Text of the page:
In our country we do not realise that India is very diverse -- agro-ecologically, agro-economically, culturally and climatically. But we also have more complications than any other country in the world -- in terms of caste, religion, creed, gender discrimination and so on. Hence, a rigid bureaucratically-controlled programme won't work. We require a much more decentralised approach. For that we have not yet empowered the panchayati raj institutions. There was a lot of hope when constitutional amendments 73 and 74, dealing with gram panchayats and nagar palikas, were approved. There was a lot of hope that a new beginning could be made in terms of democratic decentralisation for the implementation of projects. The more decentralised you are the less the corruption, the greater the transparency. The more centralised you are, the more cover-ups happen. People will not know what is happening and people must have a sense of participation. If there is a problem, there is a solution. Our Foundation's projects are controlled by the people, particularly women, based on the principle of social inclusion, not exclusion.

Please elaborate on the gender inequities that still persist in India
Women and men have equal roles. Of course, they do have biological differences. Women have to play multiple roles. There is the home-keeping and child-rearing burden, and also the economic one of earning money. More than men, women are burdened with responsibilities and work. That is why when you look at the toppers at school and in college exams, they are all girls. But if you look at all the science academies, the directors of institutes and so on, there are very few women. I always say -- what happened between the early promise and the subsequent realisation? Our policies have to be designed to help women overcome these handicaps. I think our gender sensitivity is more of lip service, and one of the cruelest in terms of dealing with women in general. There have been women PMs and so on but it has not made much difference. In the villages and among the poor, alcoholism among males increases the burden. This makes hunger endemic. If women are empowered more, if literacy is high among women, things will improve significantly. What we need is greater attention being given to the empowerment of women -- social, economic and political reservation, including 1/3rd reservation of seats for women in parliament. At least the political parties should nominate women. Now that state and national elections are coming, let us see their commitment. Political and social empowerment, as we have seen in other countries, is fundamental to other rights.

How and when did the change in focus from a 'green' to an 'evergreen' revolution come about?
It was clear from the changes happening in western countries. 1962 was a turning point. A book called Silent Spring by Rachel Carson showed the fallout of the application of fertilisers and chemicals. For them, the green revolution had been happening for a century and more. We were very much behind. Even Japan, by the 1940s, was producing five to six tonnes per hectare, while our production was just 600-700 kg per hectare. 'Green revolution' is an old phenomenon in the industrial/developed world. After the industrial revolution, the agricultural revolution happened. But we took it up only after Independence. Up to then it was completely neglected. Plantation crops were all that generated interest, because of their export potential. The whole question of sustainability came about because anything we use in excess, including pesticides, ultimately causes us harm. That is why, in 1968, even before the term 'green revolution' was coined, I had warned that unless we were careful and did not overexploit the soil and water, and did not use too much pesticides, the consequences would be harmful and terrible. We know we have to examine and protect the health of the soil and the quality of the water, and there is greater awareness about this now.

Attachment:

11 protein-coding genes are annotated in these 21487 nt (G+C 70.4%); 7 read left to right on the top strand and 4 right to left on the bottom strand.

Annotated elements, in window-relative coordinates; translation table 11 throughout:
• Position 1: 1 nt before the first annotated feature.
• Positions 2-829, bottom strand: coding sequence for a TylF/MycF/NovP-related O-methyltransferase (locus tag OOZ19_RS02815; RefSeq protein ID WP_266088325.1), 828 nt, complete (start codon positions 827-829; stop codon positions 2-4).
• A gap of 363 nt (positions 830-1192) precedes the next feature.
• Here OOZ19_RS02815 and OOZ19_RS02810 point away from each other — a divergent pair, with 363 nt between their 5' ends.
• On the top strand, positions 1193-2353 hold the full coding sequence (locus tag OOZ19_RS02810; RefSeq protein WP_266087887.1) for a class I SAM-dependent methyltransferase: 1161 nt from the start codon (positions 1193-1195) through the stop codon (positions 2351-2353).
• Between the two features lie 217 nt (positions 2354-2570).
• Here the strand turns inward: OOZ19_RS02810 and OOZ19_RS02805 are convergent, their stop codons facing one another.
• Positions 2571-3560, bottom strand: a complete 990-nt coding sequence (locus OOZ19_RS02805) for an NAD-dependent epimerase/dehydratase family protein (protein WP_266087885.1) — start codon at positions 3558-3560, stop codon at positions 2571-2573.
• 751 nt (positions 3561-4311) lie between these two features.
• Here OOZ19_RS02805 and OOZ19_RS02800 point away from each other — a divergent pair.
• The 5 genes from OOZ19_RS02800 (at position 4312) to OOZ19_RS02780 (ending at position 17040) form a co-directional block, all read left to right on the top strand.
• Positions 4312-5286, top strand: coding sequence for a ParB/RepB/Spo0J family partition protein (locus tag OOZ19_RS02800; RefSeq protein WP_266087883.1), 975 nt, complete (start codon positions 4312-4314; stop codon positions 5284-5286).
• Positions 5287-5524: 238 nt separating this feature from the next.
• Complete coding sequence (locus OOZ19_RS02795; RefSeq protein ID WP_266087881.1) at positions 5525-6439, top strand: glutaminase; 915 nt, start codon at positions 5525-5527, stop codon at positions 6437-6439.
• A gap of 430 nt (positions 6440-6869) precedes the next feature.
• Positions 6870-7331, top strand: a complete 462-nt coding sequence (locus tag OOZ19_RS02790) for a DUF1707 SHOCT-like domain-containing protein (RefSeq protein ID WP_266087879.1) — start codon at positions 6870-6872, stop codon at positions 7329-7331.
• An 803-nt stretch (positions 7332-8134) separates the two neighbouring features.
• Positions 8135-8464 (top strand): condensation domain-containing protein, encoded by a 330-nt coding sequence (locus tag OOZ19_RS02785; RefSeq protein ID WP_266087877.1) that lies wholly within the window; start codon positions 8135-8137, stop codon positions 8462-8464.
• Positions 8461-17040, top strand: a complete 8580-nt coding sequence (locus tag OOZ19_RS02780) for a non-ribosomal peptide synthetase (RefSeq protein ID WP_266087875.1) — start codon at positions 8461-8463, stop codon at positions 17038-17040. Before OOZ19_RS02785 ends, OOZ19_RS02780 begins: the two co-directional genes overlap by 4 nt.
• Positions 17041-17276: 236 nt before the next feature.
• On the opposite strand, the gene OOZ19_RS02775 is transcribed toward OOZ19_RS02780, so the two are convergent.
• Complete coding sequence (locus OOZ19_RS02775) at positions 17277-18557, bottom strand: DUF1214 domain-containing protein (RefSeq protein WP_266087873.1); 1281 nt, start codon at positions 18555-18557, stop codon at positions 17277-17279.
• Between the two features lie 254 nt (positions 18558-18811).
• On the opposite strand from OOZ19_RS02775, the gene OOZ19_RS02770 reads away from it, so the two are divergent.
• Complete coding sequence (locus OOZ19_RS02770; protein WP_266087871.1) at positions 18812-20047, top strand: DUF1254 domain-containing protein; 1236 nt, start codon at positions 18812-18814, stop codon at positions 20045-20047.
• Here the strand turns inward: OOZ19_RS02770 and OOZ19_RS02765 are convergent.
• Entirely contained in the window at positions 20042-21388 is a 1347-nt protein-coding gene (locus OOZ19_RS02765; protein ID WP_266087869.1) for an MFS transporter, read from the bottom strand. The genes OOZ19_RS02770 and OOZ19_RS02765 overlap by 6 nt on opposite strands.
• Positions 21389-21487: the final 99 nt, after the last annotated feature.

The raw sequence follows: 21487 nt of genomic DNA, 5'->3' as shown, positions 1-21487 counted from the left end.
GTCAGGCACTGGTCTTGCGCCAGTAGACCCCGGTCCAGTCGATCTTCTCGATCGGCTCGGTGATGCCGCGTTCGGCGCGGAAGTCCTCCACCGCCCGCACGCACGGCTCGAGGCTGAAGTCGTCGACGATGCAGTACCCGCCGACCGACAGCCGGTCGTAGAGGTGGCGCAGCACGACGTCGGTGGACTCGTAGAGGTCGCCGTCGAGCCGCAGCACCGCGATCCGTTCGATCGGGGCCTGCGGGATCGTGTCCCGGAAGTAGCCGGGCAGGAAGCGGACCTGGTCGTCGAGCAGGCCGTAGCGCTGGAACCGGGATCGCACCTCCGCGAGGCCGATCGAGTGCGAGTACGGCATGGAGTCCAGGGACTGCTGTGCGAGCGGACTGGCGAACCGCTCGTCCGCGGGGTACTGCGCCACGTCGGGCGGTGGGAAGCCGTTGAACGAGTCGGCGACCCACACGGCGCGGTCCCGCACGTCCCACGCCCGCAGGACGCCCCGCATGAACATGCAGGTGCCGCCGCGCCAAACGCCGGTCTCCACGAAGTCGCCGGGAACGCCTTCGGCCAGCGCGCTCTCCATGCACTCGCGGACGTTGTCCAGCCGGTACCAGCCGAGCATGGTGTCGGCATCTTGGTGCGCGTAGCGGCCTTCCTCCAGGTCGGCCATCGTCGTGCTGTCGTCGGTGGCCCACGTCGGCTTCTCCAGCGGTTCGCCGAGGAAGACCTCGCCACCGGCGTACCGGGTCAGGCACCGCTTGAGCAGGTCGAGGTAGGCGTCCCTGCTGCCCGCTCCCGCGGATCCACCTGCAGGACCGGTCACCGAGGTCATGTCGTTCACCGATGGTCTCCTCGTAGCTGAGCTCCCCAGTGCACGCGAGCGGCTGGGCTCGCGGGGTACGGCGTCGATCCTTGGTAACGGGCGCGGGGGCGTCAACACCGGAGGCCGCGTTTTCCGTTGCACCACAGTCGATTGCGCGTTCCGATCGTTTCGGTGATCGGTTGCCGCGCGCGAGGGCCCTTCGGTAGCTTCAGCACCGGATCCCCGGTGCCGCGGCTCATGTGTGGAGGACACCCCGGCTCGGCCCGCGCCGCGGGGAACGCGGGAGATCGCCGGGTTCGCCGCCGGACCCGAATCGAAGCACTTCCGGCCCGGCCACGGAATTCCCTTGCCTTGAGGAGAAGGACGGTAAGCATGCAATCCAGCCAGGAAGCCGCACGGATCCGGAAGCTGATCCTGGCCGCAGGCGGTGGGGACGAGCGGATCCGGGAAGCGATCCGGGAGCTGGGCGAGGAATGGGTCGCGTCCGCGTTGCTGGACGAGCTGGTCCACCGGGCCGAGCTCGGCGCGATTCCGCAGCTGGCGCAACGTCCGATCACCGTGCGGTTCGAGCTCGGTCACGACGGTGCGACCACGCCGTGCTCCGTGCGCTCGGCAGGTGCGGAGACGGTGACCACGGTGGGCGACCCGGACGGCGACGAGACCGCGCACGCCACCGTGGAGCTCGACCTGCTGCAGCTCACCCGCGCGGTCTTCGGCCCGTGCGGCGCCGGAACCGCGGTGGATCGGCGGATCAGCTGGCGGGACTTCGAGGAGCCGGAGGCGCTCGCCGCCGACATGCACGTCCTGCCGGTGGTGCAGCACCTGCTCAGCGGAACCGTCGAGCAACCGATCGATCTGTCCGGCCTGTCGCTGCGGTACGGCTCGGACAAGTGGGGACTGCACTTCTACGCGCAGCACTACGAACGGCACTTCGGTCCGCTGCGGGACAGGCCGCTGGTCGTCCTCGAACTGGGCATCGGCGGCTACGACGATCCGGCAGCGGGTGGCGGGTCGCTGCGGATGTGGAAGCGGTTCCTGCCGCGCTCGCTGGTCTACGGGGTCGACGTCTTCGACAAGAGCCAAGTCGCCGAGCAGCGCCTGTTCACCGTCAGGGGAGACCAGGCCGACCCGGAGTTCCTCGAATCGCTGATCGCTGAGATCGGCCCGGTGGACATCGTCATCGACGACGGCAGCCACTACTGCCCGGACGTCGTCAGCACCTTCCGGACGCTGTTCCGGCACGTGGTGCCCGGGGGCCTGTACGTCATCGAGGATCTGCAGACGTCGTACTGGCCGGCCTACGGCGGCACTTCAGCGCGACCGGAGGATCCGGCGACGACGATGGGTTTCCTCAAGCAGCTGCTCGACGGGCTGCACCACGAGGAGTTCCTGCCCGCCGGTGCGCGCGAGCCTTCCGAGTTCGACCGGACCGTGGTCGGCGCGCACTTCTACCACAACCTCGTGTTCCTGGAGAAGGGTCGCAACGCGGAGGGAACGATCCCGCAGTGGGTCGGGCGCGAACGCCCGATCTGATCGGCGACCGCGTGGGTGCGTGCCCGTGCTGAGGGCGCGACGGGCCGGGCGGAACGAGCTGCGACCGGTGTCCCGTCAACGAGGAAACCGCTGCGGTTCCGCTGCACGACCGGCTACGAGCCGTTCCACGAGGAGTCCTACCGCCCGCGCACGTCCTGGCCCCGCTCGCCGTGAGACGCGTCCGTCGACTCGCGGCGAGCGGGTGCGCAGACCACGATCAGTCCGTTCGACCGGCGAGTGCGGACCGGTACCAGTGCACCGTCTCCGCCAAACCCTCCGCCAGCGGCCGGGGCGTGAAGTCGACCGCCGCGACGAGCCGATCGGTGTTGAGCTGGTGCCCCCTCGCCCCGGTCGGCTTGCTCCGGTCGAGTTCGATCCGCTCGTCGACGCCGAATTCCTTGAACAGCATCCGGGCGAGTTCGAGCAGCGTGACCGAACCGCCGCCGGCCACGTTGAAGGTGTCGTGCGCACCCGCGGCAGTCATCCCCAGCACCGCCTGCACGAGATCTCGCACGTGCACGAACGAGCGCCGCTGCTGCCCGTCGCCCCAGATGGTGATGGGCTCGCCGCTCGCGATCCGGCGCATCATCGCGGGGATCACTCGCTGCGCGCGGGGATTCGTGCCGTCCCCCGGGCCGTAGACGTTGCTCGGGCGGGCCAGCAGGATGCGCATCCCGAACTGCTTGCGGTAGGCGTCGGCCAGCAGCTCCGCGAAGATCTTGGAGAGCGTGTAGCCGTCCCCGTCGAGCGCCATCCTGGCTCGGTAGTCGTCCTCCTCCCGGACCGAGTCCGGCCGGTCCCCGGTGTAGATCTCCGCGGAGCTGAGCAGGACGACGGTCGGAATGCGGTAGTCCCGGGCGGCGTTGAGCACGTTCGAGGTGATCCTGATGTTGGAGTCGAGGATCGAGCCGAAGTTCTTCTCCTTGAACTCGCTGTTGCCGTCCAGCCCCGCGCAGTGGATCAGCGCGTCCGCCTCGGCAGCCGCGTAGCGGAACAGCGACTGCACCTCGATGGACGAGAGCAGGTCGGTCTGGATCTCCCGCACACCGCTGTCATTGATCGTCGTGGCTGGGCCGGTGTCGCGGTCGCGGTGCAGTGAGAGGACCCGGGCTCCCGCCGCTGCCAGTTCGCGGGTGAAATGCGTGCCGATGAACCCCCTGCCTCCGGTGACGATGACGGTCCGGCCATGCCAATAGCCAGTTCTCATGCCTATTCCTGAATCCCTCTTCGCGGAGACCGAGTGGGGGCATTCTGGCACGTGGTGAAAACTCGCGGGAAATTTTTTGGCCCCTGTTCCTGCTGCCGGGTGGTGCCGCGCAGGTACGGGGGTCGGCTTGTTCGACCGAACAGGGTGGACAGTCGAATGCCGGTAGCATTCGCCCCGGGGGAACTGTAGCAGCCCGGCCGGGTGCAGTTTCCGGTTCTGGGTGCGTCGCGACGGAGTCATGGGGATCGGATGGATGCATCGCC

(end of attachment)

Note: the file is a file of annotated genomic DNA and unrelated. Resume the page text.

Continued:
It is important that we make integrated pest management (ie conjunctive use of biological, genetic and agronomic control methods together with the use of the minimum essential chemical and botanical pesticides) and integrated nutrient supply (ie, conjunctive use of organic manure, green manure, biofertiliser, crop rotations involving legumes and a minimum essential mineral fertilisers) mandatory. We should also have revised standards relating to pesticide residues in water and food. As Chairman of the Centre for Science and Environment whose results on the status of pesticides residues in bottled water and soft drinks have evoked widespread public and political interest, I hope to convene a meeting shortly on the food and water safety standards we should adopt with reference to such food items.

How can we combat hunger?
We have been depleting our surplus food stocks by exporting them. Fortunately, we still have enough. What I have been saying is, at least a few million tonnes of grain should be kept like a fixed deposit in a bank under a Food Security Trust of India. This should be used to sanction small food-for-work projects like building bridges or reservoirs. Unfortunately, what happens with national projects is that they are rigidly structured. The Sampoorna Grameen Rozgar Yojana is good. But there are too many rules and regulations that circumvent the benefits from reaching those who need them most. Variety is the spice of life. You can have a community food bank in hunger hotspots in remote areas. The initial grant of grain can come from the government. This way we can use this unique, uncommon opportunity, as I call it. In India, for the first time, our food stocks went up to 60 million tonnes -- and then came down to 40. But this is still an uncommon opportunity that should be utilised to eradicate hunger.

(Lalitha Sridhar is a Chennai-based freelance journalist)

InfoChange News & Features, August 2003